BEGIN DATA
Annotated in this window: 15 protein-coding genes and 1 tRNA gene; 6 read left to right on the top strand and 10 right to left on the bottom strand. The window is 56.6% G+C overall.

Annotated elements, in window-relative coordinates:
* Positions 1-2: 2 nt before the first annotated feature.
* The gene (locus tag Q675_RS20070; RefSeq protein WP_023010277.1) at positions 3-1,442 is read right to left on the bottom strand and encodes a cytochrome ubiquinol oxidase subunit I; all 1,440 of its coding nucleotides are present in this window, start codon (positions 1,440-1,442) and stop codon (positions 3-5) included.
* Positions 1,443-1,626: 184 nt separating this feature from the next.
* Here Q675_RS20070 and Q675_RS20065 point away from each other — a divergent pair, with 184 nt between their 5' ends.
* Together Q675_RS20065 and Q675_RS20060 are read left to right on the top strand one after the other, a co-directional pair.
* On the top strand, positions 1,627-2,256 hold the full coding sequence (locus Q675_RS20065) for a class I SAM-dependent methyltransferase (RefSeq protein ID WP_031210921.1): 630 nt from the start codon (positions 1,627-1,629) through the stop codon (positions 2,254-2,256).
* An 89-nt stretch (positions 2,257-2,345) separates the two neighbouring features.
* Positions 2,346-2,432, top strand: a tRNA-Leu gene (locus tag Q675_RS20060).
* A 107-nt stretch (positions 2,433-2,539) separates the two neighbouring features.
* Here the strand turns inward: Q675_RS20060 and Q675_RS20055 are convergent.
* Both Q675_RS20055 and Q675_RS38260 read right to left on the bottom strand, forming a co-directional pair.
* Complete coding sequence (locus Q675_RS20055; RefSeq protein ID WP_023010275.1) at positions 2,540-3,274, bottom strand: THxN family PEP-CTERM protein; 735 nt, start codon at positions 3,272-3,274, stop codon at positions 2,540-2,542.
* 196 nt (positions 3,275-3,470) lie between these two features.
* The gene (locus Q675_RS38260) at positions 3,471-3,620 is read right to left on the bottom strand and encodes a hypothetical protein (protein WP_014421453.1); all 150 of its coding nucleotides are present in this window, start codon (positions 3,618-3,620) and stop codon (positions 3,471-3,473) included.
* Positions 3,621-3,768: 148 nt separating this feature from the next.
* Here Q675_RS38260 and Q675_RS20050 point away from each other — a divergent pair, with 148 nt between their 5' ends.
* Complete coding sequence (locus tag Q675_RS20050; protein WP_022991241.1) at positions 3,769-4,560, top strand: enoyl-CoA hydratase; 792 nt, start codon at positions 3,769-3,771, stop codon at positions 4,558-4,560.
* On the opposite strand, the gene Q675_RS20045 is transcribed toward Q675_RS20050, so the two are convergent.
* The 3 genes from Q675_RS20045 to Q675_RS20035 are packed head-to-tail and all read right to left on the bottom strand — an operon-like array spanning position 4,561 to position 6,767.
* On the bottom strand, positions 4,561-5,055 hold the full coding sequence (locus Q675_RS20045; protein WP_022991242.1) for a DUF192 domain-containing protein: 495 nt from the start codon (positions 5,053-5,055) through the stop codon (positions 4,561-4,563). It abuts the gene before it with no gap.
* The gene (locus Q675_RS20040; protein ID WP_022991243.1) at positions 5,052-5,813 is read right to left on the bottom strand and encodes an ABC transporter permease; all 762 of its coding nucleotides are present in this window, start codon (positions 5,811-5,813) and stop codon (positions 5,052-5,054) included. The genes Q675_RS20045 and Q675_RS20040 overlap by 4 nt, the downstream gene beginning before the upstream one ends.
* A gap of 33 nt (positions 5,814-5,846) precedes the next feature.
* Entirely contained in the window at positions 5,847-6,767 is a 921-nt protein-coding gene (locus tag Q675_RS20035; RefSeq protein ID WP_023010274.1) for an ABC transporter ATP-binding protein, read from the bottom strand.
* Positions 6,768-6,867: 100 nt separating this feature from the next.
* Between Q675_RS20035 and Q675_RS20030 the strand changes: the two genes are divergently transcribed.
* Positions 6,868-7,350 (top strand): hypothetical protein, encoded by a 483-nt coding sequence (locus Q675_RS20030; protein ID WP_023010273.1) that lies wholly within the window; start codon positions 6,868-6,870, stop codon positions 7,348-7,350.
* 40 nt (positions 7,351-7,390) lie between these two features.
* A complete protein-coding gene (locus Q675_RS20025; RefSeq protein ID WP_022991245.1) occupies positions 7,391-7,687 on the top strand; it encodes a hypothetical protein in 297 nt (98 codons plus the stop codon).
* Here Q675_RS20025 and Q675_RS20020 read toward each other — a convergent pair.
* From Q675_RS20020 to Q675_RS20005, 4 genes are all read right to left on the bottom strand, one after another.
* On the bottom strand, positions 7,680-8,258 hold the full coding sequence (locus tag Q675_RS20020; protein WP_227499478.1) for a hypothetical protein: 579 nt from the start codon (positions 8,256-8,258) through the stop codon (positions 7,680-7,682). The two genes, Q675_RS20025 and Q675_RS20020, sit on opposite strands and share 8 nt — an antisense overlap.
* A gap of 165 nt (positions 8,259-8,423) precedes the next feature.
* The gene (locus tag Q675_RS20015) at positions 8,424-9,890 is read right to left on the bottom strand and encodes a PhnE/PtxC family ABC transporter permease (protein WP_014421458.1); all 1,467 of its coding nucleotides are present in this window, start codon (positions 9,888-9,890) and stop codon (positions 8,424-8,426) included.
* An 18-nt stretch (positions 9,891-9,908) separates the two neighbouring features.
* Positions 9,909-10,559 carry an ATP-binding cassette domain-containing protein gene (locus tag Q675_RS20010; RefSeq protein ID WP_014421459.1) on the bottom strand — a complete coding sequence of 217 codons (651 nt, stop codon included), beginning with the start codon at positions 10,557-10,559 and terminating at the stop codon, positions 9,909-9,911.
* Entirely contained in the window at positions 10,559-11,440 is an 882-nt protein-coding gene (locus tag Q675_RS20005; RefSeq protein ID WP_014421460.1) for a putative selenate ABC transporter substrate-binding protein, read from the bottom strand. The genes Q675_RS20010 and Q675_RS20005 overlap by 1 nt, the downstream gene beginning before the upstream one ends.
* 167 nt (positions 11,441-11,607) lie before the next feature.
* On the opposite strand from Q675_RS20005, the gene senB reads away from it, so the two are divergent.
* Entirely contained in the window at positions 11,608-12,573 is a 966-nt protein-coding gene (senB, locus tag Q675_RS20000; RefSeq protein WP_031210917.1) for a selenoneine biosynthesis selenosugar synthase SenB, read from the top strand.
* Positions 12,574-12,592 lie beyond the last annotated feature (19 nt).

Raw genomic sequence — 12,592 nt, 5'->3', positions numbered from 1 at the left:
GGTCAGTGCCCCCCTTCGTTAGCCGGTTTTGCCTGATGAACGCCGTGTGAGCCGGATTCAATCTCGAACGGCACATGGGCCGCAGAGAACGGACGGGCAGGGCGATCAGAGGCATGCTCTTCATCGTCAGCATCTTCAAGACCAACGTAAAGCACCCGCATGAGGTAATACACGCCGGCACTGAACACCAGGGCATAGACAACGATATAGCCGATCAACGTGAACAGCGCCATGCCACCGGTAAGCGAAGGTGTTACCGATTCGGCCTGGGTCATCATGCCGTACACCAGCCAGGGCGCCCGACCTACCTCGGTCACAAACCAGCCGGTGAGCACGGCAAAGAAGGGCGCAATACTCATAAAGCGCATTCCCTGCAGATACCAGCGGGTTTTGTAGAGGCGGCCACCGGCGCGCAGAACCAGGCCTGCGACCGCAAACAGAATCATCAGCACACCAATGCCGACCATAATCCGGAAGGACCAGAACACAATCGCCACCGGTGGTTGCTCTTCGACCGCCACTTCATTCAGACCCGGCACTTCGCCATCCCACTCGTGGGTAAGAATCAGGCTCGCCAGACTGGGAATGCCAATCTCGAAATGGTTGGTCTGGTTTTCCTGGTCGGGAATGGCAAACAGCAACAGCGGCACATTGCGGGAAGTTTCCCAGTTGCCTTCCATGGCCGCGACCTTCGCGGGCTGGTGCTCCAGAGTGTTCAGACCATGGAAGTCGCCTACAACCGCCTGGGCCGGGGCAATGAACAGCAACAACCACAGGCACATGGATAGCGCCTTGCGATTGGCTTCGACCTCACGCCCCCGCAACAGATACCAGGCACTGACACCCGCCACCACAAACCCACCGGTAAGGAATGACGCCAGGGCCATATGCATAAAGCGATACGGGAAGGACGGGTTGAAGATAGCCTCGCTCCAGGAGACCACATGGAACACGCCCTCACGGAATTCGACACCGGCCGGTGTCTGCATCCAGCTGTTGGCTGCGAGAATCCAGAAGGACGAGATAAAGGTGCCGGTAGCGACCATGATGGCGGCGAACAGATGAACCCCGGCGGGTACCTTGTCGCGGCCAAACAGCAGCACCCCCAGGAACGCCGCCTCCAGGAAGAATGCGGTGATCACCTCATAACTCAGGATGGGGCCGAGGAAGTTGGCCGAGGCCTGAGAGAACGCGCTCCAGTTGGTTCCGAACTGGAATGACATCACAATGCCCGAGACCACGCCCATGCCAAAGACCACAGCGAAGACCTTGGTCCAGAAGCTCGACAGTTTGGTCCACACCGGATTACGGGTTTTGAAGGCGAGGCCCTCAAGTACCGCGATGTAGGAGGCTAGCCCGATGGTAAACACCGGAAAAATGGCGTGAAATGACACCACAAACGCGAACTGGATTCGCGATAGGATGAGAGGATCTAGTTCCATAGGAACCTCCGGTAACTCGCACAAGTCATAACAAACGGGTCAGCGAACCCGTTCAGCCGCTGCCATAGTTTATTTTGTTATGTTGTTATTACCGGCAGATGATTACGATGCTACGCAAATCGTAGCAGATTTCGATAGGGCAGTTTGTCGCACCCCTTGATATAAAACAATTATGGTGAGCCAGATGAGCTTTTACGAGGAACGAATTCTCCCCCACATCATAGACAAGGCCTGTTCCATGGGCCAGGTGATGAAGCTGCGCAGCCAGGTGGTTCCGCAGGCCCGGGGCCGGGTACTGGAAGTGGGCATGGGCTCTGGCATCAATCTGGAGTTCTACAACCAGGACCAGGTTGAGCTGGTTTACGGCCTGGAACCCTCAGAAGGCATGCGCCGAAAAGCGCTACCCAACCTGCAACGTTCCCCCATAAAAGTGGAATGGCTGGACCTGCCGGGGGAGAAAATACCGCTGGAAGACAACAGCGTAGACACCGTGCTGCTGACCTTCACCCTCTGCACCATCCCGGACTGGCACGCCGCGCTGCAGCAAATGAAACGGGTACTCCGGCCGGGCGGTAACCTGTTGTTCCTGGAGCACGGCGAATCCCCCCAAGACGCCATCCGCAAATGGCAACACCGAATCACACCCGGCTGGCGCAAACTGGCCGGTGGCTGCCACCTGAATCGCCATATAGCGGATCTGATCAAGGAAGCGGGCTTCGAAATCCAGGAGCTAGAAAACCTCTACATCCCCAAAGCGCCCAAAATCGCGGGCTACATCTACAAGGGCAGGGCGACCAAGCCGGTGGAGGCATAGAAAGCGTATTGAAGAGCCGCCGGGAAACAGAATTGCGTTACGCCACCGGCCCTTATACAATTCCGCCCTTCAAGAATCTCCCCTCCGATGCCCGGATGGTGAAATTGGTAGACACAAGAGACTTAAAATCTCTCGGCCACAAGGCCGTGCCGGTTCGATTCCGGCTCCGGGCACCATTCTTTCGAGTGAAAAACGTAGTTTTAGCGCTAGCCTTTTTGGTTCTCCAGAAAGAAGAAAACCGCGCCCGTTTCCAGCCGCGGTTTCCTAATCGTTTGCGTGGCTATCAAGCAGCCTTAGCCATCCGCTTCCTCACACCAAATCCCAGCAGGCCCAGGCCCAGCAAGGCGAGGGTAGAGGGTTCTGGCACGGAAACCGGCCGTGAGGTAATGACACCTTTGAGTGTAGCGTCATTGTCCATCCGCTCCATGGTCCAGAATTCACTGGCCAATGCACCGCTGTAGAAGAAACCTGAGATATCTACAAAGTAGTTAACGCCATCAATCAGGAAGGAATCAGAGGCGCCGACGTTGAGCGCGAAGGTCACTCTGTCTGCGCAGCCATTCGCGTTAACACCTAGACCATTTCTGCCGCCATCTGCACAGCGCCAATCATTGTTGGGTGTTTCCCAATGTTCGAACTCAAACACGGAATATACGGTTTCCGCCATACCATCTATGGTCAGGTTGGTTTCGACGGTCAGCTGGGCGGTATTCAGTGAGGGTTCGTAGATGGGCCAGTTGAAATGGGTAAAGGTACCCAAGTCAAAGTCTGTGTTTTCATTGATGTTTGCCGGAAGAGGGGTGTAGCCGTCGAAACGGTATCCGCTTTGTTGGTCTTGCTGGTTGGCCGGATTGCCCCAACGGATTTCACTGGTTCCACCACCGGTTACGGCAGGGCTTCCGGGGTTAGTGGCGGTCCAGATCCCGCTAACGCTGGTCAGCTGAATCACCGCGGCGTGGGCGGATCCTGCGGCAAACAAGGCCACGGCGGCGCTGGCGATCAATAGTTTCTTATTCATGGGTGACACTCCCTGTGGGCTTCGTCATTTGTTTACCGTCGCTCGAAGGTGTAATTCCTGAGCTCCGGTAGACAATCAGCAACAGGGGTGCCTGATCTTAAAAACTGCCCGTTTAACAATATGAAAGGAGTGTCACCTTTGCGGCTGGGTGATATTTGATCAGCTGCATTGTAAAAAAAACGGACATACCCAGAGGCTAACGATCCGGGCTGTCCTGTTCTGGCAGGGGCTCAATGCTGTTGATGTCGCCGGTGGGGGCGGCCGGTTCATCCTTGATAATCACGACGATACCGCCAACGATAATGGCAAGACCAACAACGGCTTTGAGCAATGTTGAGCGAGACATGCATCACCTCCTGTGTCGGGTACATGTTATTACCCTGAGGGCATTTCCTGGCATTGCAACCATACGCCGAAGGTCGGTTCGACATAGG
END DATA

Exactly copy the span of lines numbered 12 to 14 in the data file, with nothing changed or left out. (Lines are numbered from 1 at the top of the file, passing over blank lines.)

* Here the strand turns inward: Q675_RS20060 and Q675_RS20055 are convergent.
* Both Q675_RS20055 and Q675_RS38260 read right to left on the bottom strand, forming a co-directional pair.
* Complete coding sequence (locus Q675_RS20055; RefSeq protein ID WP_023010275.1) at positions 2,540-3,274, bottom strand: THxN family PEP-CTERM protein; 735 nt, start codon at positions 3,272-3,274, stop codon at positions 2,540-2,542.